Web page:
VIDEO: Week of Seto culture takes place in Paris

By Toomas Tuul


A week of events about the traditions of the Estonian Seto community will take place in Paris this week – the first event of its kind to ever happen in France.

Seto Week runs from 18-25 November. Visitors will have the opportunity to learn about Seto traditions, history, language, craft and literature. There will also be cooking and craft workshops, concerts, a photography exhibition and round-table discussions.

The event has been organised by the Paris Institute of Oriental Languages and Civilisations (INALCO), development of Finno-Ugric Studies Association (ADEFO), the Estonian Embassy in France and the French-Estonian Society.

INALCO Estonian Head of Department of Antoine Chalvin said it was remarkable that Seto culture was alive and evolving today.

“Although Seto traditions have been preserved in museums and introduced in schools, it is still an evolving and changing culture. Seto old customs are still part of the Seto lifestyle, they blend into contemporary cultural forms,” he said. “Just this little bit of self-irony and a playful attitude to help Seto people and their culture perfectly adapt to the changing times.”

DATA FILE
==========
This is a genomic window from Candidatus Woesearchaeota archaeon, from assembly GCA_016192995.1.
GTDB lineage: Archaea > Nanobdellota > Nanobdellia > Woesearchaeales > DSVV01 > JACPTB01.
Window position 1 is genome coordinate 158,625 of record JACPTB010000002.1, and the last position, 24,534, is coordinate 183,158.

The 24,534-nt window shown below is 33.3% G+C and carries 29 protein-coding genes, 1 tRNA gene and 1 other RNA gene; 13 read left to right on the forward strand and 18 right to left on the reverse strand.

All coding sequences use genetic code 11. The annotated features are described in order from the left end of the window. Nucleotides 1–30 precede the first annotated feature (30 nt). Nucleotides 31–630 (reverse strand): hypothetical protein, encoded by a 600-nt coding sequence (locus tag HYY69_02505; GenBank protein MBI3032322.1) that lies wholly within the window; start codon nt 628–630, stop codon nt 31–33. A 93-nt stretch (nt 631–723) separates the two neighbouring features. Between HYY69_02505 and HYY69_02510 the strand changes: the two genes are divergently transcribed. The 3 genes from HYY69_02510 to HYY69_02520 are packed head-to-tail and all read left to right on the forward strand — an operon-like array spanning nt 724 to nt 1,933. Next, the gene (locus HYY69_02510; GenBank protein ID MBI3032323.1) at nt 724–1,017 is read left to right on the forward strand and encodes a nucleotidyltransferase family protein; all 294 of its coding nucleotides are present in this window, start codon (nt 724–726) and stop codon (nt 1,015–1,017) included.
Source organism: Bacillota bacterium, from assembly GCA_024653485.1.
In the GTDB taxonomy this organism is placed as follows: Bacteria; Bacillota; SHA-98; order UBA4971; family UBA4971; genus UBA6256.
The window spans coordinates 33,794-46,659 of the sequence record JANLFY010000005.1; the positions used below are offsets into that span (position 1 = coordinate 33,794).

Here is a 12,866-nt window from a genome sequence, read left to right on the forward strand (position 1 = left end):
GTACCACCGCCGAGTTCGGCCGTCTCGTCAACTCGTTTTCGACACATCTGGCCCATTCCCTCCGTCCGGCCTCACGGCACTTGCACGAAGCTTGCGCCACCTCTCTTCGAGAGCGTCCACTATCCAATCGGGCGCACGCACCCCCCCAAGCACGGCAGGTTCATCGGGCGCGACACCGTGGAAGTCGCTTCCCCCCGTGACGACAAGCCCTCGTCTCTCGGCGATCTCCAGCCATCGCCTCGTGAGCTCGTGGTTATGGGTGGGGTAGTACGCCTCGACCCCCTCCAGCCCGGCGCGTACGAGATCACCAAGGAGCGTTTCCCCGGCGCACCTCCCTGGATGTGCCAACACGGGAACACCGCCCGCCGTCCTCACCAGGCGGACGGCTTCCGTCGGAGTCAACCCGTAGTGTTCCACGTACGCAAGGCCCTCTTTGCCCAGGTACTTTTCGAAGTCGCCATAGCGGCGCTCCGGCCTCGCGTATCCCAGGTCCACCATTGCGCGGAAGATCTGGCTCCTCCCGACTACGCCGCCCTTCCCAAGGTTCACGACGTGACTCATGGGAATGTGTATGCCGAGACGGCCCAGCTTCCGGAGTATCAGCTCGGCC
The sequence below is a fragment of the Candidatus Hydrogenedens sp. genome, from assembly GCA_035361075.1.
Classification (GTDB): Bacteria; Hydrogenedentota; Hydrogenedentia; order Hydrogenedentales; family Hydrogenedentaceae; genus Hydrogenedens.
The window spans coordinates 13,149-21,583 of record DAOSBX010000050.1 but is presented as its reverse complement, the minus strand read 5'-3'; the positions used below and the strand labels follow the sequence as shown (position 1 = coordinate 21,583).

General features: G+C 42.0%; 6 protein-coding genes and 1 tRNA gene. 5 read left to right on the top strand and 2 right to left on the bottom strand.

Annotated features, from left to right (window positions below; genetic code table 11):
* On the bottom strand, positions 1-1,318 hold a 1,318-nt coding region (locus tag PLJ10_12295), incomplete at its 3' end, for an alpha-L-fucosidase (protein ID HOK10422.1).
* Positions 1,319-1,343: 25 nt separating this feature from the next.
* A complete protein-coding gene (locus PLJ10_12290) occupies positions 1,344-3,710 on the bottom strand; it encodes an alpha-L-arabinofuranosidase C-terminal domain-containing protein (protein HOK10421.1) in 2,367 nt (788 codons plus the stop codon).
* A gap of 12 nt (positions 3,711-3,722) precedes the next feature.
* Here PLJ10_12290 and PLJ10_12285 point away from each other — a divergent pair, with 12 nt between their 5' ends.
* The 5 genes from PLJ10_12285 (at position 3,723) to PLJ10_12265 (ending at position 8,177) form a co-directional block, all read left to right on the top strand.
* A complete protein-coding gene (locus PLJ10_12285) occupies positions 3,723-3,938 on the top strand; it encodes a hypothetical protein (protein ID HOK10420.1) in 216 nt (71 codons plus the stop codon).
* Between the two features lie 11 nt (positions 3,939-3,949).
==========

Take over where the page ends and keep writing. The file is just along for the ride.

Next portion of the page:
The Seto are a small Finno-Ugric minority living in south-eastern Estonia in the area called Setomaa. They are on the boundary between the country and Russia, but they have a unique culture that is different from both nations.

Setod

While their language is considered a dialect of Estonian and belongs to the Finnic group of the Uralic languages, the Seto seek greater recognition.

The Seto are mainly of the Christian Orthodox faith and they’re most famous for their singing called leelo. In 2009, UNESCO added leelo to its list of Intangible Cultural Heritage.

There are approximately 15,000 Seto around the world.

I

Cover: Seto dancing (photo by Toomas Tuul/courtesy of EAS).

About the author: Helen Wright

Helen Wright is a freelance journalist, currently based in Tartu, Estonia. She has written for Estonian World, ERR News, The Baltic Times, and Deep Baltic. Previously she worked at local newspapers in the UK.